Ziggy Stardust – The Motion Picture album coverWritten by: Jacques Brel, Mort Shuman, Eric Blau
Recorded: 1972, 1973

Released: 12 October 1973

Available on:
Live Santa Monica ’72
Ziggy Stardust: The Motion Picture


David Bowie: vocals, 12-string acoustic guitar
Mike Garson: piano, keyboards

Jacques Brel’s ‘My Death’ was performed by David Bowie often during the Ziggy Stardust Tour in 1972-3.

It didn’t matter if David wrote the song or not, quite often, because when he interpreted something he made it his own. He had that ability. Think of ‘Wild Is The Wind’, say… We had a lot of versions of ‘My Death’ that we did in concert, and I always really liked that one. That was a cover, of course.
Mike Garson
The Mouth magazine, 28 September 2017

Written as ‘La Mort’, the song was originally in the 1968 revue Jacques Brel Is Alive And Well And Living In Paris. The songs were translated into English by Eric Blau and Mort Shuman, who also wrote the story.

Bowie performed Brel’s ‘Amsterdam’ often between 1968 and the summer of 1972, after which he switched to ‘My Death’. Both songs had also been on Scott, the 1967 debut solo album by Scott Walker, which was where he first heard them.

Scott led Bowie to Jacques Brel Is Alive And Well And Living In Paris, which he saw in London in July 1968. In 2003 he included the cast recording in a list of 25 of his favourite albums.

In the mid-60s, I was having an on-again, off-again thing with a wonderful singer-songwriter who had previously been the girlfriend of Scott Walker. Much to my chagrin, Walker’s music played in her apartment night and day. I sadly lost contact with her, but unexpectedly kept a fond and hugely admiring love for Walker’s work. One of the writers he covered on an early album was Jacques Brel. That was enough to take me to the theater to catch the above-named production when it came to London in 1968. By the time the cast, led by the earthy translator and Brooklynite Mort Shuman, had gotten to the song that dealt with guys lining up for their syphilis shots (‘Next’), I was completely won over. By way of Brel, I discovered French chanson a revelation. Here was a popular song form wherein poems by the likes of Sartre, Cocteau, Verlaine, and Baudelaire were known and embraced by the general populace. No flinching, please.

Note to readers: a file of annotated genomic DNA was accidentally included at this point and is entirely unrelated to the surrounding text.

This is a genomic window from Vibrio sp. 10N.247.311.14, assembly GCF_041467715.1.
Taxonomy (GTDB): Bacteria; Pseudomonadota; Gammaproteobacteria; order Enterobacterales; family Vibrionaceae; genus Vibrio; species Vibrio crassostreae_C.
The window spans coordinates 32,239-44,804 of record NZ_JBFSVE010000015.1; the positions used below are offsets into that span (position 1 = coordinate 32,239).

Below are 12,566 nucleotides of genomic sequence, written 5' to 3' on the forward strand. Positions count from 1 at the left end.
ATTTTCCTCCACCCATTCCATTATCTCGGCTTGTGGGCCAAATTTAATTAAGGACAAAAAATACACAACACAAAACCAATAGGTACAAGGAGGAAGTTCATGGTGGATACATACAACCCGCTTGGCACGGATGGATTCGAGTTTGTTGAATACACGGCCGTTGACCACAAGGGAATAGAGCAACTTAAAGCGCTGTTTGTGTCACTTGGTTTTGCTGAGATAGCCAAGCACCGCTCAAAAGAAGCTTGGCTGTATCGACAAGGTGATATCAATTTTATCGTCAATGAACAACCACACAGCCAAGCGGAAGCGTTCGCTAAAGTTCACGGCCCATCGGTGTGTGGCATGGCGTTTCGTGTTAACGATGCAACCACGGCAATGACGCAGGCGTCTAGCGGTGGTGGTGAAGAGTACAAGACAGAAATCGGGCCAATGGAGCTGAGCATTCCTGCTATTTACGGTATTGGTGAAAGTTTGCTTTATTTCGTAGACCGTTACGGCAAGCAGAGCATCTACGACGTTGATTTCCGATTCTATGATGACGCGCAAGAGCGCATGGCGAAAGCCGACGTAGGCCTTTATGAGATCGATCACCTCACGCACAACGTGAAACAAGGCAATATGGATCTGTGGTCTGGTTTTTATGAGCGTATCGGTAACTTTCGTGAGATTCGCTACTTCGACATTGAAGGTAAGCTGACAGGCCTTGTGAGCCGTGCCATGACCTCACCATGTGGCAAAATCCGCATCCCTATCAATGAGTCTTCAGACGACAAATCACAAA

David Bowie
Vanity Fair, November 2003

In July 1972 David and Angela Bowie, bassist Trevor Bolder and drummer Woody Woodmansey, took a two-week holiday at a coastal resort in Kyrenia, Cyprus, where Bowie was involved in a head-on collision with another car. Although uninjured, he was charged with dangerous driving, although the charges were later dropped after he paid damages to the other driver.